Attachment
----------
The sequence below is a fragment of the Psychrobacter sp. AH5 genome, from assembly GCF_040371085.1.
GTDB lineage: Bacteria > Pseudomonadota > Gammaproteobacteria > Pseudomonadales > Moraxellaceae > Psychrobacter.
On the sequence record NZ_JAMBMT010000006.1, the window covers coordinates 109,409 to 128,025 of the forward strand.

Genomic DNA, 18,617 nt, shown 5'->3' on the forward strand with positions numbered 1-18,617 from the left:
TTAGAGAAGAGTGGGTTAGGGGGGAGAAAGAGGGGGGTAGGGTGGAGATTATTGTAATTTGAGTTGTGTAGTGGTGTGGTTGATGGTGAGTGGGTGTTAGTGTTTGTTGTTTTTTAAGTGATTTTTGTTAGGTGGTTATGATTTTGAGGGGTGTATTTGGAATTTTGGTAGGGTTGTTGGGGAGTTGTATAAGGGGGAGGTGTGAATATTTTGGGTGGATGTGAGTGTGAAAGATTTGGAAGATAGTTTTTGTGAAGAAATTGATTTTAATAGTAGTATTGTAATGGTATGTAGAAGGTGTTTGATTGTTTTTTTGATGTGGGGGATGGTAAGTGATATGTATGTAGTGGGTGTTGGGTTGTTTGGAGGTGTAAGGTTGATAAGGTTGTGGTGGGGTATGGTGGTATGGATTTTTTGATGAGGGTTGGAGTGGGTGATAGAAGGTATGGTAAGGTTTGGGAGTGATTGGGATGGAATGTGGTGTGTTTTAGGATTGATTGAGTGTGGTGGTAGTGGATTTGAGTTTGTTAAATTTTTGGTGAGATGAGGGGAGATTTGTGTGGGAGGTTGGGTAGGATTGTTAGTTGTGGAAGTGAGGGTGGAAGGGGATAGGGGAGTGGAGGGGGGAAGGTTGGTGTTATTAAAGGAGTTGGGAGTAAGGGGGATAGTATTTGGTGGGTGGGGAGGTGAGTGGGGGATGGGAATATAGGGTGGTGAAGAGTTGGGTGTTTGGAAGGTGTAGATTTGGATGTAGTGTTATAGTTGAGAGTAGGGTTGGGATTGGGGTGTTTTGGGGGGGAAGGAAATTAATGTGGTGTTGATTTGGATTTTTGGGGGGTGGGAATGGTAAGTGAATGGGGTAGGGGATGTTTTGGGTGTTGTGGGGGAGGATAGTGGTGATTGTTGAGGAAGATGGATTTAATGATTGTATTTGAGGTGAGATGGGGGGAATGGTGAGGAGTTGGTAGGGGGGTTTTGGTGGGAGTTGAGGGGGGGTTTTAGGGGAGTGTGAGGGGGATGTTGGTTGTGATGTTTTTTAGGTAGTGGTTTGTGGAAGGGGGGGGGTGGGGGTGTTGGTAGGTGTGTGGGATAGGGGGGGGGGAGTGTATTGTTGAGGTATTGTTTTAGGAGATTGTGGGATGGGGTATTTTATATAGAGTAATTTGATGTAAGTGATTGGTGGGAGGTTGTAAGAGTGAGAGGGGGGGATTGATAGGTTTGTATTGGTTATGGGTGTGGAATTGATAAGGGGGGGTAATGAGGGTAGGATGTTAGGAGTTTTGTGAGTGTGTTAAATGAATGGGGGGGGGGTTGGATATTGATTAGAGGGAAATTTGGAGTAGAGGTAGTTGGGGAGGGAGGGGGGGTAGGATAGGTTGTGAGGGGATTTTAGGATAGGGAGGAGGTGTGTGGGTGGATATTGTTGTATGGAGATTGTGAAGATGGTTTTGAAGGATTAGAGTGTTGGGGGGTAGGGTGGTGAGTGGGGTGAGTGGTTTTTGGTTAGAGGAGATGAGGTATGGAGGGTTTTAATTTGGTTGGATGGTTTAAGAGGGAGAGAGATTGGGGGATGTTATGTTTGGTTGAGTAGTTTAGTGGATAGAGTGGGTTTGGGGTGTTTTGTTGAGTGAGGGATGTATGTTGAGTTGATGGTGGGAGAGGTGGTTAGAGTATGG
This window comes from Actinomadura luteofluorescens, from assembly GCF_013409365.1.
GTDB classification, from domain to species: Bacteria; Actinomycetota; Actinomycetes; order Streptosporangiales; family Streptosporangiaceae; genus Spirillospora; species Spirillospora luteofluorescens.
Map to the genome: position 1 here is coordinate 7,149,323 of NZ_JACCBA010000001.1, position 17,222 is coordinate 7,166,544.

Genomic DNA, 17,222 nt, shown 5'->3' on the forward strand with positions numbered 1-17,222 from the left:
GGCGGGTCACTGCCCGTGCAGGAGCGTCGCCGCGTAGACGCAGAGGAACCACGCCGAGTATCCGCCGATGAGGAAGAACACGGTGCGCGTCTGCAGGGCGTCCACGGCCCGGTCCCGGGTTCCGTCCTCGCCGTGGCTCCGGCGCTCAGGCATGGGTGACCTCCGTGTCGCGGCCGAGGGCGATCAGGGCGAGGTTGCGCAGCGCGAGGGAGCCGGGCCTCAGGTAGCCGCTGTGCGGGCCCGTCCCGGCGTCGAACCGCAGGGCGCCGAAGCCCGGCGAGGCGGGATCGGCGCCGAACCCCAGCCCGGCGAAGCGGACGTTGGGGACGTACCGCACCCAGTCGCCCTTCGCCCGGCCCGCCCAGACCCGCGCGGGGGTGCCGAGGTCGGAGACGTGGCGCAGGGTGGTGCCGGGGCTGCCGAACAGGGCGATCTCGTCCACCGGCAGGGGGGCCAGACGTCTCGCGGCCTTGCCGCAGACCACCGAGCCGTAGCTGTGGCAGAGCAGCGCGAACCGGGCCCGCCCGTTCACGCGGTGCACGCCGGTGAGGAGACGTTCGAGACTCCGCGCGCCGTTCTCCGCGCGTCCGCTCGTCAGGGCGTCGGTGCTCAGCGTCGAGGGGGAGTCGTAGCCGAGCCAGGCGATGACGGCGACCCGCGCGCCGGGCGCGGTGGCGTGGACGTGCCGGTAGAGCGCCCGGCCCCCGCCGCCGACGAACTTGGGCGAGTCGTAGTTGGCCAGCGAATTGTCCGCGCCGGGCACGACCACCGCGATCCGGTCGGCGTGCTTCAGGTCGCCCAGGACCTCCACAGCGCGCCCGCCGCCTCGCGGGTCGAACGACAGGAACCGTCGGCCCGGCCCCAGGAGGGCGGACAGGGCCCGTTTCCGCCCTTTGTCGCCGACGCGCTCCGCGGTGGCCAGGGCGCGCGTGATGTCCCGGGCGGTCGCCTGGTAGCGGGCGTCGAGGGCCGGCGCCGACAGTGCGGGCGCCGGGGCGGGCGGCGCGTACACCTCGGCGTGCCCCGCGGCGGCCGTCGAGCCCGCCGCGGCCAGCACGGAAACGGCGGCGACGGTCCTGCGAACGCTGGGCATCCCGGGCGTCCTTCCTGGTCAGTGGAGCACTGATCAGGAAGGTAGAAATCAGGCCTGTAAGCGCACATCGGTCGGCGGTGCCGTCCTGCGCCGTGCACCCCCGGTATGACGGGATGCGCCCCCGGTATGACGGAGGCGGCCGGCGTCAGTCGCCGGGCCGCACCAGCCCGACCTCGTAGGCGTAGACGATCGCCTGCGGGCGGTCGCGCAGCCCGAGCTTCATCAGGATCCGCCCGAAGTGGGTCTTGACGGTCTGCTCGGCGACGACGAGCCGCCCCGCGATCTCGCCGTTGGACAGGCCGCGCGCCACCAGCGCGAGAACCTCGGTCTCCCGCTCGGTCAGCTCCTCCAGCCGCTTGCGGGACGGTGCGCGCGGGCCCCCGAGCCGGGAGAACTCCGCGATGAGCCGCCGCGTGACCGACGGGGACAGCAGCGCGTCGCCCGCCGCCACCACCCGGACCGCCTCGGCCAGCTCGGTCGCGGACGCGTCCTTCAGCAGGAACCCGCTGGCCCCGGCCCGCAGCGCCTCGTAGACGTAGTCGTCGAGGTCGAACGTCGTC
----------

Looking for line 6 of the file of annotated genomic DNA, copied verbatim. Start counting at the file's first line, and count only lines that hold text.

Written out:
This window comes from Actinomadura luteofluorescens, from assembly GCF_013409365.1.